New Year, New advertising campaign?

Paul W. Frields stickster at
Tue Feb 22 19:24:49 UTC 2011

On Tue, Feb 22, 2011 at 11:45:42AM -0300, Igor Pires Soares wrote:
> Em Seg, 2011-02-21 às 12:41 +0800, Misha Shnurapet escreveu:
> > 21.02.2011, 09:28, "María Leandro" <tatica at>;:
> > 
> > >  Now, What made me focus on this ones? They are worldwide known. Being a non_en speaker (you can know by my terrible english) We should be thinking in an _easy, short and consistent between languages_ slogan that defines Fedora.
> > 
> > I like that "consistent between languages" thing. As a member of L10N team and Russian translation team coordinator I remember the hard times we've had trying to translate the four foundations into Russian [1]. The result came as either words starting with F but with a slightly different meaning making the translation pointless or words not starting with an F at all (because of the absence of a close equivalent with F) [2]. We then decided to leave it in the original. As a result, there is no Fedora slogan for the Russian community.
> > 
> > A slogan may consist of words that sound similar across different languages, such as those with Latin or Greek origin. Many of them are used on a regular basis in English while being understandable in sound by foreigners without a translation. For instance, the following are very similar to Spanish, French and Russian equivalents in sound or transliteration:
> Interesting that you mentioned this. It's something I have been thinking
> since the 4F's were created. The 4F's aren't 4F's in Portuguese as well.
> I do think the concept of the four foundations is great, but when
> translated to other languages it loses its shape. That reflects not only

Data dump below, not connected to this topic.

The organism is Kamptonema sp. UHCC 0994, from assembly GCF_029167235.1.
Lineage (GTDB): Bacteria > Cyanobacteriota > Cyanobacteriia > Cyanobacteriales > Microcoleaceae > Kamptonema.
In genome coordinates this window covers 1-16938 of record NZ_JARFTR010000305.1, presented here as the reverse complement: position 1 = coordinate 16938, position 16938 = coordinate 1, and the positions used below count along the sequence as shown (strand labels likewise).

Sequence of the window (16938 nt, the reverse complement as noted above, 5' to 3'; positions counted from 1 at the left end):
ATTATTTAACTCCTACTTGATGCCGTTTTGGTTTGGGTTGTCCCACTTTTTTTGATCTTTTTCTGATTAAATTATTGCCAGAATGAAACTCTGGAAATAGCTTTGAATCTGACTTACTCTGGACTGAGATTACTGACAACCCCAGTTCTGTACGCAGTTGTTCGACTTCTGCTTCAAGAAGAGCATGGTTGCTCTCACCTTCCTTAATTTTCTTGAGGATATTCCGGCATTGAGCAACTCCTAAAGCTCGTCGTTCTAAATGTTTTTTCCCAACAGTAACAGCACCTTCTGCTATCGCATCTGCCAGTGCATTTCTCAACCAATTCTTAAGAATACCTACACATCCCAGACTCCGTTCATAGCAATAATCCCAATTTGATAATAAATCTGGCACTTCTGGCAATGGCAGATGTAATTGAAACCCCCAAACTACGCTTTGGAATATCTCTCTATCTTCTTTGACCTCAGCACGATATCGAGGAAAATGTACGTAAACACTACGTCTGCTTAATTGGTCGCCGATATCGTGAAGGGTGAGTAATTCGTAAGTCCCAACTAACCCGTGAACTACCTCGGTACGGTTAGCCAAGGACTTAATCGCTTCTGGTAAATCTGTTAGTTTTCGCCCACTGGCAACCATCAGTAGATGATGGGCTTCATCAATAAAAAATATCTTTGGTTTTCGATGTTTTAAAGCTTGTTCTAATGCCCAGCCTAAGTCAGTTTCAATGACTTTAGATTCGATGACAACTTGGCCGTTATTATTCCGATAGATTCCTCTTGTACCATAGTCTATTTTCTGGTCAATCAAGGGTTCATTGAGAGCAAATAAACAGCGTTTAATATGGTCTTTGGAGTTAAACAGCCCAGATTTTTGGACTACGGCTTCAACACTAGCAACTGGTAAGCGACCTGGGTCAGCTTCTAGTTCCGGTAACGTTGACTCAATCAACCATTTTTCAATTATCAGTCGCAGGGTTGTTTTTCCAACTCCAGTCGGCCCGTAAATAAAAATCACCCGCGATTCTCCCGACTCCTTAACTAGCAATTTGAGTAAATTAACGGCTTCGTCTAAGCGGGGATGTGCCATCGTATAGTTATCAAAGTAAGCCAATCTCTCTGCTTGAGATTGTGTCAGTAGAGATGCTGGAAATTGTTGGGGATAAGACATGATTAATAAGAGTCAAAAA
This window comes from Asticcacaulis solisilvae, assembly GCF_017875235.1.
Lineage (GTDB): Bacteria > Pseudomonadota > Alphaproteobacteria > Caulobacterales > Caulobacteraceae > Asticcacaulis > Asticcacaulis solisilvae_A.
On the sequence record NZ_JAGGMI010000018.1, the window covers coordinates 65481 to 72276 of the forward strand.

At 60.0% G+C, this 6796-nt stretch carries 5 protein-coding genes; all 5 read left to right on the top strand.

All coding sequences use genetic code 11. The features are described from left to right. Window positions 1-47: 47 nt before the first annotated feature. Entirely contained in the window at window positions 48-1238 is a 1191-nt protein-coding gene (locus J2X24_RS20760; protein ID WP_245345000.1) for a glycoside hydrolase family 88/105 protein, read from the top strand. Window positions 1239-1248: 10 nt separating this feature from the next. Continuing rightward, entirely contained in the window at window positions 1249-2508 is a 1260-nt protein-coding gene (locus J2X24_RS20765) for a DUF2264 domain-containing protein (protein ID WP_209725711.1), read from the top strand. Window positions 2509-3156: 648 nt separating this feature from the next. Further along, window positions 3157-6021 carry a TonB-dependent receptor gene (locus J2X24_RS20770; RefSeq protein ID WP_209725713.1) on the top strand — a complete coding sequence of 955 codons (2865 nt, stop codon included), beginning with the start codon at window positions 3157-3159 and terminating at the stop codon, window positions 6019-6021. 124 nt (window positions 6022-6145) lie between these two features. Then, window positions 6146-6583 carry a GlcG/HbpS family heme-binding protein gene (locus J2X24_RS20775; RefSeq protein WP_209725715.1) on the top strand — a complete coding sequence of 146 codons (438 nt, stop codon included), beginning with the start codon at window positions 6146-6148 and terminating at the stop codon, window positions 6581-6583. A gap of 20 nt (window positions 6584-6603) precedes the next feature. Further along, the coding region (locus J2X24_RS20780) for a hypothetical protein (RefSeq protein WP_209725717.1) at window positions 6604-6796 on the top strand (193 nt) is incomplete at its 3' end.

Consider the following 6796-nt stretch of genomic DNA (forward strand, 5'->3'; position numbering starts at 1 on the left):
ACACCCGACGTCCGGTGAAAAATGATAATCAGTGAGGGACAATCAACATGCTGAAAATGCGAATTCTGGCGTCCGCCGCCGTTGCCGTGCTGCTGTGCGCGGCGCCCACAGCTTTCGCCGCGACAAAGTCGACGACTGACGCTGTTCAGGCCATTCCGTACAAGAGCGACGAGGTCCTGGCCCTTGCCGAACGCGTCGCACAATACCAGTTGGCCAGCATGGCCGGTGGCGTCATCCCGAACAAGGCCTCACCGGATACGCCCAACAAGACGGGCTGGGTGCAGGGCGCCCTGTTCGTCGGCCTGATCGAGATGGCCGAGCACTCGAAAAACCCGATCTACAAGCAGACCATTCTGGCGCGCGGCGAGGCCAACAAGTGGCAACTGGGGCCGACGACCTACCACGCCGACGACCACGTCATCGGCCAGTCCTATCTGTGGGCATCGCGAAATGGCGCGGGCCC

> on the impact of the message we are trying to pass but also on the
> creation of promotional material.
> You made a good point here and this is something that definitely should
> be taken into consideration for our marketing tasks. We can tell from
> Ambassadors and Smolt statistics that most part of our users and
> contributors are from parts of the world where English isn't that main
> language. Keeping that in mind is crucial for transmitting a consistent
> message around the world.

That the foundations start with "F" in English is really not important
at all in my mind.  In fact, that's one of several reasons we have
never referred to them as "4 F's".  Another reason is that we knew
when we came up with the four foundations that they wouldn't translate
exactly with the alliteration.

(Did you know "4F" has a negative connotation in the US?  That's
another reason why we don't use that term.  It was the rating someone
would get from the military draft board (when the draft was in use)
when they had an impairment of some kind that meant they were
ill-suited for military service.)

The alliteration of the initial "F" for each idea may make them all
easy to remember in the language where they were devised, but that's
all.  The *ideas* behind the foundations are what's really important.
I'd rather see consistency in those ideas than for translators to put
a lot of work into making the alliteration work in another language.

Building a brand is a long, hard process that requires consistent
effort for years behind the same core ideas.  Thanks in part to the
strong graphical ideas the Design team has built around the
foundations, they are increasingly well known.  I think Fedora should
be building consistent messaging around these ideas in every language,
with an equality of ideas, and not so much emphasis on the "F".  We
want strong language matches for the ideas themselves.

Paul W. Frields                      
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